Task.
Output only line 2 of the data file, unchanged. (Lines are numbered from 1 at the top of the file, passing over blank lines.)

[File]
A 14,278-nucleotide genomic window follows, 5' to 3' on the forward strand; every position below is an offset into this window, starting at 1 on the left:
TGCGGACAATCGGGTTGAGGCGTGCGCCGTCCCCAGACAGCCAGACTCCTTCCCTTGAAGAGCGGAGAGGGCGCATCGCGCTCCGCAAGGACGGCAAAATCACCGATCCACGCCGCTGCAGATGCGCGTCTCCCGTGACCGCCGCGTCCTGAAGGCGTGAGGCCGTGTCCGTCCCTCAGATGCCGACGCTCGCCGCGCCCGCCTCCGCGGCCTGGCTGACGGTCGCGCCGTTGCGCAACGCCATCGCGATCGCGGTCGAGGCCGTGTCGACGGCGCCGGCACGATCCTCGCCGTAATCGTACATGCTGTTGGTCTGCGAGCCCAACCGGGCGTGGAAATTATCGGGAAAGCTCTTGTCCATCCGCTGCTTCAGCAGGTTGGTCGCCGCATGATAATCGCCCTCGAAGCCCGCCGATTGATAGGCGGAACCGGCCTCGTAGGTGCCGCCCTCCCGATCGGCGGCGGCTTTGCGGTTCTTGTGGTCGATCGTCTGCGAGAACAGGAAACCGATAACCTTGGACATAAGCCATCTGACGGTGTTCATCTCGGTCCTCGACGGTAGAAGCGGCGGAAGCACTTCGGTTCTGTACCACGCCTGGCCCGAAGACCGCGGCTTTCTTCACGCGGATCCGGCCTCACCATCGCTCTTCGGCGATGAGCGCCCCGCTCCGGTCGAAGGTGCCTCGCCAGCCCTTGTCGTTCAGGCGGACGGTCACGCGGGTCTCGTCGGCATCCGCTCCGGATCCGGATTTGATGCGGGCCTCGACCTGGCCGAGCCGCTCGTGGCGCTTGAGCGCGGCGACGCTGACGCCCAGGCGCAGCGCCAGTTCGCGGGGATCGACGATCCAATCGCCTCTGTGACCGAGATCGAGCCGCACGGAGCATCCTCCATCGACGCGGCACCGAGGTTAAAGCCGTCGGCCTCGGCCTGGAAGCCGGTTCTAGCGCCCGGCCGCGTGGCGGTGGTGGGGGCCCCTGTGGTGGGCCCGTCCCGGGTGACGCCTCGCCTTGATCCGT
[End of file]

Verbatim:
TGCGGACAATCGGGTTGAGGCGTGCGCCGTCCCCAGACAGCCAGACTCCTTCCCTTGAAGAGCGGAGAGGGCGCATCGCGCTCCGCAAGGACGGCAAAATCACCGATCCACGCCGCTGCAGATGCGCGTCTCCCGTGACCGCCGCGTCCTGAAGGCGTGAGGCCGTGTCCGTCCCTCAGATGCCGACGCTCGCCGCGCCCGCCTCCGCGGCCTGGCTGACGGTCGCGCCGTTGCGCAACGCCATCGCGATCGCGGTCGAGGCCGTGTCGACGGCGCCGGCACGATCCTCGCCGTAATCGTACATGCTGTTGGTCTGCGAGCCCAACCGGGCGTGGAAATTATCGGGAAAGCTCTTGTCCATCCGCTGCTTCAGCAGGTTGGTCGCCGCATGATAATCGCCCTCGAAGCCCGCCGATTGATAGGCGGAACCGGCCTCGTAGGTGCCGCCCTCCCGATCGGCGGCGGCTTTGCGGTTCTTGTGGTCGATCGTCTGCGAGAACAGGAAACCGATAACCTTGGACATAAGCCATCTGACGGTGTTCATCTCGGTCCTCGACGGTAGAAGCGGCGGAAGCACTTCGGTTCTGTACCACGCCTGGCCCGAAGACCGCGGCTTTCTTCACGCGGATCCGGCCTCACCATCGCTCTTCGGCGATGAGCGCCCCGCTCCGGTCGAAGGTGCCTCGCCAGCCCTTGTCGTTCAGGCGGACGGTCACGCGGGTCTCGTCGGCATCCGCTCCGGATCCGGATTTGATGCGGGCCTCGACCTGGCCGAGCCGCTCGTGGCGCTTGAGCGCGGCGACGCTGACGCCCAGGCGCAGCGCCAGTTCGCGGGGATCGACGATCCAATCGCCTCTGTGACCGAGATCGAGCCGCACGGAGCATCCTCCATCGACGCGGCACCGAGGTTAAAGCCGTCGGCCTCGGCCTGGAAGCCGGTTCTAGCGCCCGGCCGCGTGGCGGTGGTGGGGGCCCCTGTGGTGGGCCCGTCCCGGGTGACGCCTCGCCTTGATCCGT